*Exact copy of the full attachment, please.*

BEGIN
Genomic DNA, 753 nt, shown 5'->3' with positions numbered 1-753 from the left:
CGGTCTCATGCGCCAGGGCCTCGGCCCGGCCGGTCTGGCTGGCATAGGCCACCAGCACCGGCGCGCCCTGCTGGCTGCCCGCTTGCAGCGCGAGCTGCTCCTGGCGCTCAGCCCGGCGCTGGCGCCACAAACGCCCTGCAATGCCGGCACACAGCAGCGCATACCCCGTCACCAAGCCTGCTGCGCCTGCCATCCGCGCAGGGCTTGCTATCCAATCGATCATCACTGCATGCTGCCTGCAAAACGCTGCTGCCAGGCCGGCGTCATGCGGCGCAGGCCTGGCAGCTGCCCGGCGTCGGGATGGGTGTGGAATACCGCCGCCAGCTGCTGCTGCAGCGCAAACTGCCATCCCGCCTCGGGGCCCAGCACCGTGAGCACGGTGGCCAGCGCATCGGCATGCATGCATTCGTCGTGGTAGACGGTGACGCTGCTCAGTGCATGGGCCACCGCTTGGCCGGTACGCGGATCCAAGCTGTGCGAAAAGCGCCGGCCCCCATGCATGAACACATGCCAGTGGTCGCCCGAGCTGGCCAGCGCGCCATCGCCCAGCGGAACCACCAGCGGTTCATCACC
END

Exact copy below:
Genomic DNA, 753 nt, shown 5'->3' with positions numbered 1-753 from the left:
CGGTCTCATGCGCCAGGGCCTCGGCCCGGCCGGTCTGGCTGGCATAGGCCACCAGCACCGGCGCGCCCTGCTGGCTGCCCGCTTGCAGCGCGAGCTGCTCCTGGCGCTCAGCCCGGCGCTGGCGCCACAAACGCCCTGCAATGCCGGCACACAGCAGCGCATACCCCGTCACCAAGCCTGCTGCGCCTGCCATCCGCGCAGGGCTTGCTATCCAATCGATCATCACTGCATGCTGCCTGCAAAACGCTGCTGCCAGGCCGGCGTCATGCGGCGCAGGCCTGGCAGCTGCCCGGCGTCGGGATGGGTGTGGAATACCGCCGCCAGCTGCTGCTGCAGCGCAAACTGCCATCCCGCCTCGGGGCCCAGCACCGTGAGCACGGTGGCCAGCGCATCGGCATGCATGCATTCGTCGTGGTAGACGGTGACGCTGCTCAGTGCATGGGCCACCGCTTGGCCGGTACGCGGATCCAAGCTGTGCGAAAAGCGCCGGCCCCCATGCATGAACACATGCCAGTGGTCGCCCGAGCTGGCCAGCGCGCCATCGCCCAGCGGAACCACCAGCGGTTCATCACC